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Common Word, Common Lord

In the Name of God: The Extremely and Eternally Loving and Caring

I tweeted out my happiness at an interesting happenstance that occurred this year:

Kinda cool that the #IslamicNewYear and #RoshHashana are at the same time. May God bring our two communities together in peace.

https://twitter.com/godfaithpen/status/782603965129109504

By the grace of our Lord, it was warmly received by many people. 

And this made me think: the pervasive negativity that has engrossed our country because of the politics of this election has repulsed so many people, including myself. There is so much division, so much animosity, so much hatred. 

We are being made to suspect one another, question one another’s patriotism, and look at each other with suspicion and fear. This is even more acute between many communities of faith, including the Jewish and Muslim ones. Despite the fact that Muslims and Jews have so much in common, there are forces that are hard at work to push us further apart. 

Enter this accident of the calendar: both the Islamic New Year and Rosh Ha-Shana (the Jewish New Year) fall on or at almost the exact same time. 

For both communities, it is a time of reflection over the year that was and the year to come. For both communities, it ushers in a particularly holy time. For both communities, it is a time of renewal and hope that the year to come will be better than the year that was. 

Or, was it an accident? 

Is the Lord our G-d telling us something? Is He wanting us to stop and reflect over our divisons and challenge us to a higher road? Is He wanting us to resist the lower demons of our nature and live up to standards He wanted for us all along? I believe He is.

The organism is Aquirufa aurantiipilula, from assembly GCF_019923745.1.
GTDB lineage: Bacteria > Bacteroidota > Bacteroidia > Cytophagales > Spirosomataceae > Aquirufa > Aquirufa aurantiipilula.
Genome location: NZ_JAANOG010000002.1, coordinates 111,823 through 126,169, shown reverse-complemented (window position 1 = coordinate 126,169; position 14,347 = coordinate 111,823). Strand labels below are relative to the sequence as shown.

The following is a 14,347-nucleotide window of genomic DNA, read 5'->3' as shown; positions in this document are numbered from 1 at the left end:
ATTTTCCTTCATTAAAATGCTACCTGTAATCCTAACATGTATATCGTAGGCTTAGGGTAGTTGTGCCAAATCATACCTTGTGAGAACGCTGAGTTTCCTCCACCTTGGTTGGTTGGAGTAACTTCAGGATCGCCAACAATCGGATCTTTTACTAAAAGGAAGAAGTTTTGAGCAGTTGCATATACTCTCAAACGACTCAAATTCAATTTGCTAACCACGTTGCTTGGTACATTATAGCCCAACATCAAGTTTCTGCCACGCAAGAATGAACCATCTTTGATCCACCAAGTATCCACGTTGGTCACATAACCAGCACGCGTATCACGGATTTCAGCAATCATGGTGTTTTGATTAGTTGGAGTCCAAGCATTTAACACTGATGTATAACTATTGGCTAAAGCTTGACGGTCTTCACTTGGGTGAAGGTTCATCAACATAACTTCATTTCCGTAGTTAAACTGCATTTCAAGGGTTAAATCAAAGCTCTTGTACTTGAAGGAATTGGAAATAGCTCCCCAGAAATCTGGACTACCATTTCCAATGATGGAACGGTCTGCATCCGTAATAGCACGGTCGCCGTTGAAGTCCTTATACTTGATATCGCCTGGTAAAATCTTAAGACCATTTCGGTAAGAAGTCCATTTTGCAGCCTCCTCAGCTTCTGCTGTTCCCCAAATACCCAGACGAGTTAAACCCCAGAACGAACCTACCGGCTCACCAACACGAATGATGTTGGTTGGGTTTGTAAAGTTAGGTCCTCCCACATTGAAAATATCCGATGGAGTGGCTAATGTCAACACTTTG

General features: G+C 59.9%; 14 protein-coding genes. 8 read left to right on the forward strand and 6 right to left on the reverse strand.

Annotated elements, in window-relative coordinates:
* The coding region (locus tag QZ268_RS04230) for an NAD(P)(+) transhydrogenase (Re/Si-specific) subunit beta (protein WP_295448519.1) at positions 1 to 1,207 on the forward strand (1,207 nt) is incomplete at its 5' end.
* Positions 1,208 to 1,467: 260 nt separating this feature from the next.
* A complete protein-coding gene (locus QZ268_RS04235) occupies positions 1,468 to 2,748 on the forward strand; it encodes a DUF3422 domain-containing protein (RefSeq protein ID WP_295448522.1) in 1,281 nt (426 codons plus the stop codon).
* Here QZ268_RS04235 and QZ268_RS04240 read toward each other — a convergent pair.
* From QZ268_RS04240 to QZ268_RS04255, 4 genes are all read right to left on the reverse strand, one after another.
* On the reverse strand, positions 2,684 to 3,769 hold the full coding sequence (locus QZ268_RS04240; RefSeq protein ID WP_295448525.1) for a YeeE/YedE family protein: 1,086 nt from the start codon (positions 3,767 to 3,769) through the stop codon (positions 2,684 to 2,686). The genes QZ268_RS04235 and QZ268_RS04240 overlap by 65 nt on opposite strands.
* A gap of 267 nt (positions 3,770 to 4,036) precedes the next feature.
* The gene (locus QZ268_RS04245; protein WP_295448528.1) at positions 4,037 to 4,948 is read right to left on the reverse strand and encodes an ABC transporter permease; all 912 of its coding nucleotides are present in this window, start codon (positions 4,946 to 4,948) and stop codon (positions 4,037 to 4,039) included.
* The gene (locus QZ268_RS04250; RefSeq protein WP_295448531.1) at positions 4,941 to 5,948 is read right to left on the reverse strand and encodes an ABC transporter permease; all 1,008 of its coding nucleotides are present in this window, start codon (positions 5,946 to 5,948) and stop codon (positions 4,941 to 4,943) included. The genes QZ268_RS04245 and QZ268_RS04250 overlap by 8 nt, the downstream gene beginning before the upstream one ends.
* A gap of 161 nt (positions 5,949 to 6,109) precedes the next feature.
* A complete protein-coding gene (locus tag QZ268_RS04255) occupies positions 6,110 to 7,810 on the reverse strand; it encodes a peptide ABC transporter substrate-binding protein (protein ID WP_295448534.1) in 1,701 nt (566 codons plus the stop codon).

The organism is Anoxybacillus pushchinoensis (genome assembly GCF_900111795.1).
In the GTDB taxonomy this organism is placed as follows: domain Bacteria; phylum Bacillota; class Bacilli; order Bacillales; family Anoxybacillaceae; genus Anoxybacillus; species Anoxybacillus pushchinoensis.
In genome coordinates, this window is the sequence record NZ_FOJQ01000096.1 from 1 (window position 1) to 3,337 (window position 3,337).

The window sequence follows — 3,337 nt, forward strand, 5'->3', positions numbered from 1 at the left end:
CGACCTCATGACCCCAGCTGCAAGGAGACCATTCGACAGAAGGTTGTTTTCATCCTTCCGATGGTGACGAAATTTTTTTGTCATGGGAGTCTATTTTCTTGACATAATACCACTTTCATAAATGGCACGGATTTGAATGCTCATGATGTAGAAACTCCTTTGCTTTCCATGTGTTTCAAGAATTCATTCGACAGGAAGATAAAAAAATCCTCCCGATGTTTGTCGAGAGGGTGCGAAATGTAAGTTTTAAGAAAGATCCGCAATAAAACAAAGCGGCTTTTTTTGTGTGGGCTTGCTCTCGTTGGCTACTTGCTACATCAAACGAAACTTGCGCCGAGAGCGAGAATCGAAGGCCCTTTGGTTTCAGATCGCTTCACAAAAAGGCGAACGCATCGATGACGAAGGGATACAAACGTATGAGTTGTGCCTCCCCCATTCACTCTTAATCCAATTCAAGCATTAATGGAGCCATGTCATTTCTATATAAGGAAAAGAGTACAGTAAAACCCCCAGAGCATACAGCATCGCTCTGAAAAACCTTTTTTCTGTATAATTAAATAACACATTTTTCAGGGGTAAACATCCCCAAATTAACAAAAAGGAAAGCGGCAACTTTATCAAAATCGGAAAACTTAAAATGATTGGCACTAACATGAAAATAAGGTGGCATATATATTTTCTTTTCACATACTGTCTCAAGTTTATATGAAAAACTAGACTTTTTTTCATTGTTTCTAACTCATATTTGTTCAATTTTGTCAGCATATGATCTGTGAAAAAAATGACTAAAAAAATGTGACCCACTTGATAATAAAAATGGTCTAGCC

He says it Himself in the Qur’an:

Unto every one of you have We appointed a [different] law and way of life. And if God had so willed, He could surely have made you all one single community: but [He willed it otherwise] in order to test you by means of what He has vouchsafed unto you. Compete, then, with one another in doing good works! Unto God you all must return; and then He will make you truly understand all that on which you were wont to differ (5:48).

Compete, then, God says, with one another in doing good works

Yes, we are going to have differences: differences in faith; differences in theology; differences in origin; differences in language; differences in perspective. But we can’t allow ourselves to use those differences to divide. We must allow our common faith in our common Lord make us see past our differences to work together for the common good. 

The calendar is telling us something: we are more alike than we are different. It is telling us to resist the siren song of hatred and be the communities God wanted us to be. If we fail to do this, then I fear the space between the “rock” and “hard place” will suffocate us all, with consequences too devastating to bear. 

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